Baseline characteristics in 1992

In 1992, 1450 individuals accepted health examinations. Among them, 221 individuals were lost to follow-up. As shown in table S1, most of the baseline characteristics between individuals who finished follow-up and those who were lost to follow-up did not have significant differences except three variables, namely age, sex, and hip circumference. In total, 1157 nonobese subjects with complete data were included for the present analysis. Baseline characteristics for individuals with MH and with MUH before matching and after matching and after overlapping are shown in table S2. There were 920 individuals in MH group and 237 individuals in MUH group before matching. There were differences between the two groups in several of the baseline variables (Table S2 and Fig. 2D).

Fig. 2
figure 2

Propensity score distributional overlap and absolute standardized differences in the different groups based on the new MH definition in the crude cohort, PSM cohort, and overlap weighting cohort. A: PS distributions between MH and MUH groups in crude cohort. B: PS distributions between MH and MUH groups in PSM cohort. C: PS distributions between MH and MUH groups in overlap weighting cohort. D: standardized mean differences in the participants stratified by the new MH definition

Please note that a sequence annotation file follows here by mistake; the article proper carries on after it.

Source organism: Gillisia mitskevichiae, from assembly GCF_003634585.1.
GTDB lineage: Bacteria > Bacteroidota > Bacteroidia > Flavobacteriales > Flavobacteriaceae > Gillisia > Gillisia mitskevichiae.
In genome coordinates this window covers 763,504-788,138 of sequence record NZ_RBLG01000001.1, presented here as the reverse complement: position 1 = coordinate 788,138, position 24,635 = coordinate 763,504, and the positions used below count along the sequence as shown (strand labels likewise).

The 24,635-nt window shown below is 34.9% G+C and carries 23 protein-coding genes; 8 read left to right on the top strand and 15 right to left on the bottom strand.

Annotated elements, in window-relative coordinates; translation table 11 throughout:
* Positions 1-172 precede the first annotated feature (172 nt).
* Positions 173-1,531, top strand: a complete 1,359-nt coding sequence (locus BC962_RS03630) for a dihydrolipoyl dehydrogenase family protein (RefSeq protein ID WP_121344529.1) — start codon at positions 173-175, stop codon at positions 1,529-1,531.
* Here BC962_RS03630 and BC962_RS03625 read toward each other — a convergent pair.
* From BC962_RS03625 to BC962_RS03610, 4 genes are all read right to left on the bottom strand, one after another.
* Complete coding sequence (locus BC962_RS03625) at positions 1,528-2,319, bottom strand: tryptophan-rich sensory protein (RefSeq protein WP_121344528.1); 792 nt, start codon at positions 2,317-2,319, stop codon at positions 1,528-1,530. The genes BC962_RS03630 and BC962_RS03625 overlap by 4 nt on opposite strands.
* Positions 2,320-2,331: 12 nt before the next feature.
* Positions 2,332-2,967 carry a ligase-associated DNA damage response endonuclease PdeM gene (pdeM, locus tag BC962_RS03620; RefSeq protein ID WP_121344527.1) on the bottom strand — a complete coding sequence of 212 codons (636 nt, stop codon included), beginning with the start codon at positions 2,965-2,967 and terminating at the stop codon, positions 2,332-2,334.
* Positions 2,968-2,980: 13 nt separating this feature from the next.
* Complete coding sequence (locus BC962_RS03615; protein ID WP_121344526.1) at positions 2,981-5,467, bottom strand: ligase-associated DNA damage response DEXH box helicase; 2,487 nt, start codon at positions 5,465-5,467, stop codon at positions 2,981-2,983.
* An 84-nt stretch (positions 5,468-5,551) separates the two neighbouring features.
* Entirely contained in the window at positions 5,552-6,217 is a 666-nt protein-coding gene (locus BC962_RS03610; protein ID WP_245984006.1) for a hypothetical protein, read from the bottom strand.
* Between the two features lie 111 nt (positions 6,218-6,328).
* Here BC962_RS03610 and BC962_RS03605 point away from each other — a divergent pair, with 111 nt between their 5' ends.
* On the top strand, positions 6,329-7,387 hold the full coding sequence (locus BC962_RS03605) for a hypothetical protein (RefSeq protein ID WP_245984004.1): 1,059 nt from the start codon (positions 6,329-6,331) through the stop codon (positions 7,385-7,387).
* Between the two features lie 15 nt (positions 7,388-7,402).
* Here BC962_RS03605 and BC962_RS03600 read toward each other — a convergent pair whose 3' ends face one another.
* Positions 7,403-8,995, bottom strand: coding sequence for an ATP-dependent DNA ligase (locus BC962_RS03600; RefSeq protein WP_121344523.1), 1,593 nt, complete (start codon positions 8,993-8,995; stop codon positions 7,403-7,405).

The β coefficients for predicting MUH according to all the variables included in PS model are presented in Table 1, and the C-statistic was 0.88. After matching, all SMDs were less than 0.100 for all variables except BMI, indicating only small imbalance between the two groups (Table S2 and Fig. 2D). After overlap weighting, SMDs for all characteristics were < 0.100, which also indicated that the weighted population in the two groups was subsequently comparable (Table S2 and Fig. 2D). As shown in Fig. 2A, prior to matching and overlap weighting, lesser overlap of PS curves of the two groups indicated a greater risk of confounding. After matching, PS curves for MH and MUH were superimposed, indicating that the baseline differences between the two groups were largely attenuated (Fig. 2B). After overlap weighting, the overall distribution of PS was balanced between MH and MUH (Fig. 2C).

Table 1 Beta coefficient of MUH for all variables included in the propensity score model

Endpoint

During a follow-up of 15 years, all-cause mortality occurred in 30 participants. Among them, there were 5 cancer related death, and 2 stroke related death. The cause of deaths could not be confirmed in 23 participants. The all-cause mortality rate was 1.85% (n = 17) in MH group and 5.49% (n = 13) in MUH group, respectively.

Survival analysis